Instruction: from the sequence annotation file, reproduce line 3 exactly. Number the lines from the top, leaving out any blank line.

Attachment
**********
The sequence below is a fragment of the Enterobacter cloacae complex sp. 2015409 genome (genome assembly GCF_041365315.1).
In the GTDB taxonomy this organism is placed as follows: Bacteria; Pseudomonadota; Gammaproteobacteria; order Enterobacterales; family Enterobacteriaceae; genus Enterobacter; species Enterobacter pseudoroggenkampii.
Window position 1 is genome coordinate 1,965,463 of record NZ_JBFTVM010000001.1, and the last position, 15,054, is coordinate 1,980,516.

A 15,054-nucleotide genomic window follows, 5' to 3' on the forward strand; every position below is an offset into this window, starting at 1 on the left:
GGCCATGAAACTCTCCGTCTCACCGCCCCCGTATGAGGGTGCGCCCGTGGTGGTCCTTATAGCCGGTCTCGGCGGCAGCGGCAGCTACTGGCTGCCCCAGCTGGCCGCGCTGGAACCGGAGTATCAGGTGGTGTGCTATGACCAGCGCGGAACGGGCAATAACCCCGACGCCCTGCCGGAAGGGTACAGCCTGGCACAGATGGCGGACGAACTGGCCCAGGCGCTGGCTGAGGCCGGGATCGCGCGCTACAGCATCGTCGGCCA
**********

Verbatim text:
Window position 1 is genome coordinate 1,965,463 of record NZ_JBFTVM010000001.1, and the last position, 15,054, is coordinate 1,980,516.